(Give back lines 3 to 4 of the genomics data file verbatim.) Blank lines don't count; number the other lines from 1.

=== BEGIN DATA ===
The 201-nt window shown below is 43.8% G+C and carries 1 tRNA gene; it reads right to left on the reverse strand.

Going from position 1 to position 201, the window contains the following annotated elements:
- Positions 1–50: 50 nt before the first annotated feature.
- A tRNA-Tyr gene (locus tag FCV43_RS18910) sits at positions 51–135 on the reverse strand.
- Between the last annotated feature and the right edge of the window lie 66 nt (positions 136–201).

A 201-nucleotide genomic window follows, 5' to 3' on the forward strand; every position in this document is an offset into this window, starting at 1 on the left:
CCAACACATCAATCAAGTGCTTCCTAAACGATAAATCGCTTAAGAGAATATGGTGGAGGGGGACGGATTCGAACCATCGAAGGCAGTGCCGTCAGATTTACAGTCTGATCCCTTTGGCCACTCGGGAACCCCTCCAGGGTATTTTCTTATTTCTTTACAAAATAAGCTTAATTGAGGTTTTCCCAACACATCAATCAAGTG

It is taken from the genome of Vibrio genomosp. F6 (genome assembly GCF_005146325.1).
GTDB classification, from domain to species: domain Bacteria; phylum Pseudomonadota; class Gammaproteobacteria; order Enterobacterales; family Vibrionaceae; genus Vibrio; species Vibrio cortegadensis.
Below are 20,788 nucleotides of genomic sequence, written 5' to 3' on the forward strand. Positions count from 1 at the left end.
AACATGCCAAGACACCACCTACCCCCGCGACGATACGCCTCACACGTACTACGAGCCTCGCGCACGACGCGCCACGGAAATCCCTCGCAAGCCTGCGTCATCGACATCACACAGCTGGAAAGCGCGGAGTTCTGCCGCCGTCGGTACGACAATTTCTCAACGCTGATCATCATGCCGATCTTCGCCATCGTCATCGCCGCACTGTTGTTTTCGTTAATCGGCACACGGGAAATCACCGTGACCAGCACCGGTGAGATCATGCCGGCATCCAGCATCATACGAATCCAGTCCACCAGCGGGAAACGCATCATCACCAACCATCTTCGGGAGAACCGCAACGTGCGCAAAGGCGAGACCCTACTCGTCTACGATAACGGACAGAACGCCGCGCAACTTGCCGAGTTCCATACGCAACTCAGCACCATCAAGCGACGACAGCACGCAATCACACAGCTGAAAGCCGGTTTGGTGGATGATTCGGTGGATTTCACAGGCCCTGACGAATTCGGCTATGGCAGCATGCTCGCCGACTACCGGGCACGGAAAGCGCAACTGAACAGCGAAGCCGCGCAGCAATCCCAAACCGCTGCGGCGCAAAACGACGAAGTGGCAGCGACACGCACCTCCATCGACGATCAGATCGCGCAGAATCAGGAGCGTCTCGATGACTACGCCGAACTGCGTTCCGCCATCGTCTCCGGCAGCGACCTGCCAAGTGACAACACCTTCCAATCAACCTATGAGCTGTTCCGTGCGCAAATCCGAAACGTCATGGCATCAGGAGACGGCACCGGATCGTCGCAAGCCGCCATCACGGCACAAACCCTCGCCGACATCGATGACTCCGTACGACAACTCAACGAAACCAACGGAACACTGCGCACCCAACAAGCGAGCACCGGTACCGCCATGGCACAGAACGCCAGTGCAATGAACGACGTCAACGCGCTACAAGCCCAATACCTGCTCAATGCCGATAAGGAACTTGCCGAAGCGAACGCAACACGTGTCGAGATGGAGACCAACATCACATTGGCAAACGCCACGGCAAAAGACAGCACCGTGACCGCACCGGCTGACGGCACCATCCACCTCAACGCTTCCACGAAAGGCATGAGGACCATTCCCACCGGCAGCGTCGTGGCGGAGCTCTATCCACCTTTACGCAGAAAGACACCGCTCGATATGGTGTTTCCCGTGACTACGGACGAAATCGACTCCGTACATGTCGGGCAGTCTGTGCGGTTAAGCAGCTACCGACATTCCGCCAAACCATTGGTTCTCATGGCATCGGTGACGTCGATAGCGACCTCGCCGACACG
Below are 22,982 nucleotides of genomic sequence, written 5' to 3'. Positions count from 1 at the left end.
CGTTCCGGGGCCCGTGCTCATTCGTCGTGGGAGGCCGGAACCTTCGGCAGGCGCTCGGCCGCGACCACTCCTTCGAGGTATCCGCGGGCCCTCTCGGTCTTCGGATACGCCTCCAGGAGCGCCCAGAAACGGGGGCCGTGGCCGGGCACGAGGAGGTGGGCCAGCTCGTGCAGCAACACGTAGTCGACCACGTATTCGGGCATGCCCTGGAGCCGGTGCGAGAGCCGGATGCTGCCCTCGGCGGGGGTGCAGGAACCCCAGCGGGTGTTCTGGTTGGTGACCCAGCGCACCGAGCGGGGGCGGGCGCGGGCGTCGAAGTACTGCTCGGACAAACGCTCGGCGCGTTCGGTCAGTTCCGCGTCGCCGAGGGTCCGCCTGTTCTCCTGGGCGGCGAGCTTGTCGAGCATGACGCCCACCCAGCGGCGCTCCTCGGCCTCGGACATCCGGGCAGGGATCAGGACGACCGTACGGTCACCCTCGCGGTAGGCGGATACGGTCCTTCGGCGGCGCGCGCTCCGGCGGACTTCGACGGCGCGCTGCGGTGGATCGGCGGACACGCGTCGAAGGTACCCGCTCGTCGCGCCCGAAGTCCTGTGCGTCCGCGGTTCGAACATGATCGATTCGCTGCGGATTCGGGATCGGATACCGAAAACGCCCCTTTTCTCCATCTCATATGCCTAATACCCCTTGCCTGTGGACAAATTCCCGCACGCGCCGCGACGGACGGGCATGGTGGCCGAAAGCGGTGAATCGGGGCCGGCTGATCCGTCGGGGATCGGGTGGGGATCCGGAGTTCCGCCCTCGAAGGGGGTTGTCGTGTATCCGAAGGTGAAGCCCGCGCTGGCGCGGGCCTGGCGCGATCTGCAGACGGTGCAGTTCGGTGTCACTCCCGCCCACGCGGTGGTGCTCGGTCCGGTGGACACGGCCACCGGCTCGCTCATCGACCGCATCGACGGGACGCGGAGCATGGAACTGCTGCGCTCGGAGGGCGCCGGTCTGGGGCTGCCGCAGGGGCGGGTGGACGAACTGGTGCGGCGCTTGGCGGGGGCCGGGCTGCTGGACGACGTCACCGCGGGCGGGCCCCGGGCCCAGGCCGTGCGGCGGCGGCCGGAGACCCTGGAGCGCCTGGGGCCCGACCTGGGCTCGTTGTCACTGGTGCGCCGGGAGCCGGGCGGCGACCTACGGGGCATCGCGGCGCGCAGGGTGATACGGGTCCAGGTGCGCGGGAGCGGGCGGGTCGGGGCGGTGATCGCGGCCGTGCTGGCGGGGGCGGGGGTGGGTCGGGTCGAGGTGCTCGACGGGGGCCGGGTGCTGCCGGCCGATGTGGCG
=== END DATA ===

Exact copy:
- Positions 1–50: 50 nt before the first annotated feature.
- A tRNA-Tyr gene (locus tag FCV43_RS18910) sits at positions 51–135 on the reverse strand.